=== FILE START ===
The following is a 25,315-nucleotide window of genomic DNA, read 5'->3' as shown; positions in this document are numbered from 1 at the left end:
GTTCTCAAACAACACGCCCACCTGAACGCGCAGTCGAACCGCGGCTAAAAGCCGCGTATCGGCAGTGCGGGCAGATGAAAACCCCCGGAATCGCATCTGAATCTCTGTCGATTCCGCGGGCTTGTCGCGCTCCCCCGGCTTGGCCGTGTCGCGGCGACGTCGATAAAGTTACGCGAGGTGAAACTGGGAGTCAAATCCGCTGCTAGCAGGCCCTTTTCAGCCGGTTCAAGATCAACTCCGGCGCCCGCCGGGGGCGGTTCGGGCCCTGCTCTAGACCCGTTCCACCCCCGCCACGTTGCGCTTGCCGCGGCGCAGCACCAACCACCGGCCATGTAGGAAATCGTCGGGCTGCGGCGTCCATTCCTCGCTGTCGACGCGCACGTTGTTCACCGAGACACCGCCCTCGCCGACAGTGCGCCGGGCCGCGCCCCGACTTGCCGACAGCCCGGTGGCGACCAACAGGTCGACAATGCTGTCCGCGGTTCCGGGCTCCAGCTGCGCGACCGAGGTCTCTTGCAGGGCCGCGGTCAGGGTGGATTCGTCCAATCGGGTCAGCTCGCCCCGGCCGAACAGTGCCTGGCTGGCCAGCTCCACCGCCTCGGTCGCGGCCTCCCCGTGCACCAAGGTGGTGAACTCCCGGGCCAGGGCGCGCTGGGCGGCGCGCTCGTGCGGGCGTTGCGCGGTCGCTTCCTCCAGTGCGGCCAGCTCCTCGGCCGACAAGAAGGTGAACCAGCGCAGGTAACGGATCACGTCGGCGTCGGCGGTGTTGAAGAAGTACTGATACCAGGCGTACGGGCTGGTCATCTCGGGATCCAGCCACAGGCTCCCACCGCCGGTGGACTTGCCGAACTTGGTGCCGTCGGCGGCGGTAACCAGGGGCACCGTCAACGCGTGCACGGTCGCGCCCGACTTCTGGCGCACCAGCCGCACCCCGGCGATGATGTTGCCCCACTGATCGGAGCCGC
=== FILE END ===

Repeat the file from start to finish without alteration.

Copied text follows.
The following is a 25,315-nucleotide window of genomic DNA, read 5'->3' as shown; positions in this document are numbered from 1 at the left end:
GTTCTCAAACAACACGCCCACCTGAACGCGCAGTCGAACCGCGGCTAAAAGCCGCGTATCGGCAGTGCGGGCAGATGAAAACCCCCGGAATCGCATCTGAATCTCTGTCGATTCCGCGGGCTTGTCGCGCTCCCCCGGCTTGGCCGTGTCGCGGCGACGTCGATAAAGTTACGCGAGGTGAAACTGGGAGTCAAATCCGCTGCTAGCAGGCCCTTTTCAGCCGGTTCAAGATCAACTCCGGCGCCCGCCGGGGGCGGTTCGGGCCCTGCTCTAGACCCGTTCCACCCCCGCCACGTTGCGCTTGCCGCGGCGCAGCACCAACCACCGGCCATGTAGGAAATCGTCGGGCTGCGGCGTCCATTCCTCGCTGTCGACGCGCACGTTGTTCACCGAGACACCGCCCTCGCCGACAGTGCGCCGGGCCGCGCCCCGACTTGCCGACAGCCCGGTGGCGACCAACAGGTCGACAATGCTGTCCGCGGTTCCGGGCTCCAGCTGCGCGACCGAGGTCTCTTGCAGGGCCGCGGTCAGGGTGGATTCGTCCAATCGGGTCAGCTCGCCCCGGCCGAACAGTGCCTGGCTGGCCAGCTCCACCGCCTCGGTCGCGGCCTCCCCGTGCACCAAGGTGGTGAACTCCCGGGCCAGGGCGCGCTGGGCGGCGCGCTCGTGCGGGCGTTGCGCGGTCGCTTCCTCCAGTGCGGCCAGCTCCTCGGCCGACAAGAAGGTGAACCAGCGCAGGTAACGGATCACGTCGGCGTCGGCGGTGTTGAAGAAGTACTGATACCAGGCGTACGGGCTGGTCATCTCGGGATCCAGCCACAGGCTCCCACCGCCGGTGGACTTGCCGAACTTGGTGCCGTCGGCGGCGGTAACCAGGGGCACCGTCAACGCGTGCACGGTCGCGCCCGACTTCTGGCGCACCAGCCGCACCCCGGCGATGATGTTGCCCCACTGATCGGAGCCGC